The Chinese Bamboo Tree and Other Lessons on Patience

2:04 am in Self-Development by admin

Posted On 03/09/2009 18:36:09 by harshanmcbz

Do you remember back in the 60’s when Simon and Garfunkel sang the 59th Street Bridge song? ( if you remember the 60’s you probably weren’t there…) The duo advised us to “slow down, we move too fast…” What a laugh thinking about the speed of the 60’s compared with how fast we are actually moving today! We live today in an instant results – or else – world. If a politician doesn’t produce instant results to our liking we boot the bum out and vote in some other bum. If a corporate CEO doesn’t produce an instant turnaround, then that bum is on unemployment too. If the drive through on airport way doesn’t give us fast – fast food we get testy and swear to never go back there again, until next time. It’s a fast pace world we’ve created for ourselves. Unfortunately, we are trying to live our fast paced lifestyle in what is naturally a slow paced world. Zig Ziglar, the famous motivational speaker, once told the story of the Chinese Bamboo Tree. It seems that this tree when planted, watered, and nurtured for an entire growing season doesn’t outwardly grow as much as an inch. Then, after the second growing season, a season in which the farmer takes extra care to water, fertilize and care for the bamboo tree, the tree still hasn’t sprouted. So it goes as the sun rises and sets for four solid years. The farmer and his wife have nothing tangible to show for all of their labor trying to grow the tree.Then, along comes year five.

In the fifth year that Chinese bamboo tree seed finally sprouts and the bamboo tree grows up to eighty feet in just one growing season! Or so it seems….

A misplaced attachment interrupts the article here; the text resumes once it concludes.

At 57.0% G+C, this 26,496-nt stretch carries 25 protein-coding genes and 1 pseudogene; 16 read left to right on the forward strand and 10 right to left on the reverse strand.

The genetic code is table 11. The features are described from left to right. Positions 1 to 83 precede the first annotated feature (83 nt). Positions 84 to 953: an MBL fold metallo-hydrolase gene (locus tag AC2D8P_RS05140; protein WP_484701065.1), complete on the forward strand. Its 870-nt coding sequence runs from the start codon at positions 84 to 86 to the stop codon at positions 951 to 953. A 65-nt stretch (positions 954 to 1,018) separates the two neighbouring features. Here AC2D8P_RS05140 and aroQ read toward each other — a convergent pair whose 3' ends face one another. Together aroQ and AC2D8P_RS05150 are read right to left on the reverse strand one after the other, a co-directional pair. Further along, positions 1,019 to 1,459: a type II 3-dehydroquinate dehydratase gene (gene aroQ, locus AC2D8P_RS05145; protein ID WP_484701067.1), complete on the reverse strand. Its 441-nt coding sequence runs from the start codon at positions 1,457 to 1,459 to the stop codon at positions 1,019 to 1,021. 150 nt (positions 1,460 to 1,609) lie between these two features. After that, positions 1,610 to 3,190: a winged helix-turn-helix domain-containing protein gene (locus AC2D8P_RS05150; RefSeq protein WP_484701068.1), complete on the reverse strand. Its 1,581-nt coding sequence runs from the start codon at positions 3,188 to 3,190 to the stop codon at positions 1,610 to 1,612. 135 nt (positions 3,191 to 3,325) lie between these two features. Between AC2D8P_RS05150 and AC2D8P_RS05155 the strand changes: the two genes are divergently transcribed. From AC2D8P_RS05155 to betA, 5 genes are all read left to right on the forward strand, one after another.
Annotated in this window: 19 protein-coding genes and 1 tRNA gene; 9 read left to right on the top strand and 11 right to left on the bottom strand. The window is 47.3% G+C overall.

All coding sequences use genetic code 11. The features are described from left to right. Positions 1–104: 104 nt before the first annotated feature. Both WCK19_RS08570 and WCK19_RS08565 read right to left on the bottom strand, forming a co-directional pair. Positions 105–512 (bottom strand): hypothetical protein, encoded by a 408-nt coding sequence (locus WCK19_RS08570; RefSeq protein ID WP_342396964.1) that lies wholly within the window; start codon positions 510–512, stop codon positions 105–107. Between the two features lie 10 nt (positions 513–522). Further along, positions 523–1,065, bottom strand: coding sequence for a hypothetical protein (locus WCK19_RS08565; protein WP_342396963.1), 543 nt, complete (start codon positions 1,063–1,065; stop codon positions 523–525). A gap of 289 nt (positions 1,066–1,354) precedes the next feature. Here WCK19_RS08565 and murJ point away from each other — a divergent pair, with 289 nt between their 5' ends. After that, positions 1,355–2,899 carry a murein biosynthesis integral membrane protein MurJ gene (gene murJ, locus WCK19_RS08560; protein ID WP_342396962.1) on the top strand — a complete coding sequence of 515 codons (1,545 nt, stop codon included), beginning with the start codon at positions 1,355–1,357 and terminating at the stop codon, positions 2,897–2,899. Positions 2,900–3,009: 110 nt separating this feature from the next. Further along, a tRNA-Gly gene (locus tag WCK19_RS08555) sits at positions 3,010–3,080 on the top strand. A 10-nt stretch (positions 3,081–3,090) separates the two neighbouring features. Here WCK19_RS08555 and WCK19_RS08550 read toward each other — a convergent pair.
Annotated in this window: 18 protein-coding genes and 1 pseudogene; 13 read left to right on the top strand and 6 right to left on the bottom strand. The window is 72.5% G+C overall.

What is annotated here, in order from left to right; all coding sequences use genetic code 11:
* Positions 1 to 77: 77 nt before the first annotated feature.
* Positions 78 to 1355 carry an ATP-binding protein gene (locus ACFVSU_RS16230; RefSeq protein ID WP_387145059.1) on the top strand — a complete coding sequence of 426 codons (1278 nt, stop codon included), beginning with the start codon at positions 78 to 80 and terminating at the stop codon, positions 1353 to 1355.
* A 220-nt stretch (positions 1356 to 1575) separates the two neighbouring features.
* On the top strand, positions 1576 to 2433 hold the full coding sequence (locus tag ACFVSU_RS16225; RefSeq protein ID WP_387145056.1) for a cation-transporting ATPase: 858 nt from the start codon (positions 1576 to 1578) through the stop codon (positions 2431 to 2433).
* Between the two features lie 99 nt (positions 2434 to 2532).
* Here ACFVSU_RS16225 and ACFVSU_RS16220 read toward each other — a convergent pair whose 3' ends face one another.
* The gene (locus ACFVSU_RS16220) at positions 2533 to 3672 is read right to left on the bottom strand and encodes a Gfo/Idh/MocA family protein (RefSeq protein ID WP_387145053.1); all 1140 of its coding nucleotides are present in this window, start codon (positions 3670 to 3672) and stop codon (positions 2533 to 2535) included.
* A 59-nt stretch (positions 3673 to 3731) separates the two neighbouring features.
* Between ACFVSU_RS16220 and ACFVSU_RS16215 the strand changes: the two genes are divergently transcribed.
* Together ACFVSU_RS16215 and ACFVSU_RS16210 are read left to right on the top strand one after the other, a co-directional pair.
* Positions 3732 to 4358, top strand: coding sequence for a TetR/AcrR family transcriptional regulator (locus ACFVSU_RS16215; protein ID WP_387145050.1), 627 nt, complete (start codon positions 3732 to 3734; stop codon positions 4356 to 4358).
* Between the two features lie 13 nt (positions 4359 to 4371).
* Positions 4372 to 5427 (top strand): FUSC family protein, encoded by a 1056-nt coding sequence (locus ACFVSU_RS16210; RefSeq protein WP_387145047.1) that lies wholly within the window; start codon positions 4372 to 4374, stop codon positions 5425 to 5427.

Did the little tree lie dormant for four years only to grow exponentially in the fifth? Or, was the little tree growing underground, developing a root system strong enough to support its potential for outward growth in the fifth year and beyond? The answer is, of course, obvious. Had the tree not developed a strong unseen foundation it could not have sustained its life as it grew. The same principle is true for people. People, who patiently toil towards worthwhile dreams and goals, building strong character while overcoming adversity and challenge, grow the strong internal foundation to handle success, while get-rich- quickers and lottery winners usually are unable to sustain unearned sudden wealth.

Had the Chinese bamboo farmer dug up his little seed every year to see if it was growing, he would have stunted the tree’s growth as surely as a caterpillar is doomed to a life on the ground if it is freed from its struggle inside a cocoon prematurely. The struggle in the cocoon is what gives the future butterfly the wing power to fly, just as tension against muscles as we exercise strengthen our muscles, while muscles left alone will soon atrophy. My problem with exercise is not getting instantly stronger after each work out! I pray for more patience every day and I pray to get it right now!

We live in a quick-fix society. We get frustrated if we have to wait more than 2 minutes for service or a stop light to change. We want instant solutions to every complex problem and every fractured relationship. In short – we want it all now! Maybe its time to reflect on an old, old poem by Henry Wadsworth Longfellow that is as true today as it was when he wrote it over 100 years ago:

“The heights by great men reached and kept
Were not attained by sudden flight,
But they, while their companions slept,
Toiled ever upward through the night.”

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